She had firmly quashed a mutiny by the ship's crew that would have led inevitably to a fatal "accident" for the officer. The crew treated her more like an older sister than their XO, and had fiercely defended her. By the time the captain left he had discovered the many pleasures of a badly tuned ship, such as varying air pressure in his cabin, reversing toilets, lighting that remained at constant intensity but slid through the spectrum in varying increments, now red, now purple, now, apparently, out, but really broadcasting in high ultraviolet. The sunburn from the last had actually overwhelmed his antiradiation nannites.
Since he had completely bypassed his executive officer, placed in the position because of her background in astronautic engineering, the systems failures were entirely his fault. He, of course, did not see it that way, blaming everything on Sharon. She, in turn, kept full records of all meetings or even casual encounters.
The past two weeks of inquiries had been . . . interesting. It was not an experience she cared to repeat. However, a new commander was on the way and the Russian was headed back to the land of borscht.
"Ach, you don' wann' remove Lieutenant Crowley now, mum," the boatwsain disagreed. "Thin you'd have'ta con this bitch on your own everytime."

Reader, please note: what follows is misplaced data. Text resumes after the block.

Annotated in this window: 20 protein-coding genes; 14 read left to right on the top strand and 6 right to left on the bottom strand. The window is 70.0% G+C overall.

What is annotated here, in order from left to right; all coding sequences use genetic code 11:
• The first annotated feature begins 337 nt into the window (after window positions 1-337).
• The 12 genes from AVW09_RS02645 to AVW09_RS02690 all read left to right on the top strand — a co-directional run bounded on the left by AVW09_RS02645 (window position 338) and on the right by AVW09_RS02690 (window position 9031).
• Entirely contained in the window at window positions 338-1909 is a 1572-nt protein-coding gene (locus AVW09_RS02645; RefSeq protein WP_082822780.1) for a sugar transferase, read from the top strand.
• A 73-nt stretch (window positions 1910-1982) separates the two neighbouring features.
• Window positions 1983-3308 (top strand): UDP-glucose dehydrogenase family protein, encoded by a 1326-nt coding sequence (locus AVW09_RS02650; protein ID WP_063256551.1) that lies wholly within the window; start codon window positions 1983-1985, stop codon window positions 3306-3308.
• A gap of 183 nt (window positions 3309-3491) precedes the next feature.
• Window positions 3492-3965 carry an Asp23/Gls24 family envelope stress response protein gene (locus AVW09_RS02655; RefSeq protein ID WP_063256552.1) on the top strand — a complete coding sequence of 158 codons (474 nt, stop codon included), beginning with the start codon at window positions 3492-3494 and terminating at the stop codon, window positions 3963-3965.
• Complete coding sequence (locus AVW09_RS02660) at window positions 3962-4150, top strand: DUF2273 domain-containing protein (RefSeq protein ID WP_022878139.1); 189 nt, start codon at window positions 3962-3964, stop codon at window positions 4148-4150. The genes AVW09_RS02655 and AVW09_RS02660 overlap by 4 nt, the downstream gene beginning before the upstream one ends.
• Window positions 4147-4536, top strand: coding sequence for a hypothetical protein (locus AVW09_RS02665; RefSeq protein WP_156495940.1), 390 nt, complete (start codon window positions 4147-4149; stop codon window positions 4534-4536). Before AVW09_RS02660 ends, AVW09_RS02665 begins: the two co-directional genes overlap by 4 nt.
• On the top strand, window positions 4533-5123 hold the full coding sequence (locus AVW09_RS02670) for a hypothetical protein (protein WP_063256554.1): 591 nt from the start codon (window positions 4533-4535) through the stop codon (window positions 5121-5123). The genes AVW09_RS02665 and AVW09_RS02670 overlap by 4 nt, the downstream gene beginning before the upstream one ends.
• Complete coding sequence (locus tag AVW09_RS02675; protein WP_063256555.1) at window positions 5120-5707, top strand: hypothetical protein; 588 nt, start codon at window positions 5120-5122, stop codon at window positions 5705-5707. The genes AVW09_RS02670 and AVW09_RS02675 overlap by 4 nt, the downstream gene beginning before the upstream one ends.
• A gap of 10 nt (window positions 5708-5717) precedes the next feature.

She accepted the cup of tea, then rubbed her forehead before taking a sip. She'd have a knot there. The request for foam rubber had been on the books for nearly four months. Time to send another HEAT round. And then there was the shortage of filters, which was why the ship smelled like a goat-locker. And the forward force screen was acting up. And the number three impeller. And about half the environmental fans, thus the hint of ozone in the goat-locker. And the heat exchangers. And with the main water recovery unit down, the cup of tea she was ingesting was a third of her potable water ration for the day. But with the Russian gone at least they might get some of it fixed. If they could squeeze the parts out of Titan Base.
"Anything I need to know right away?" she asked and reached across the narrow compartment for a bottle of Tylenol. The living compartments were designed for four-feet-tall Indowy. At five feet eleven she fitted in them poorly.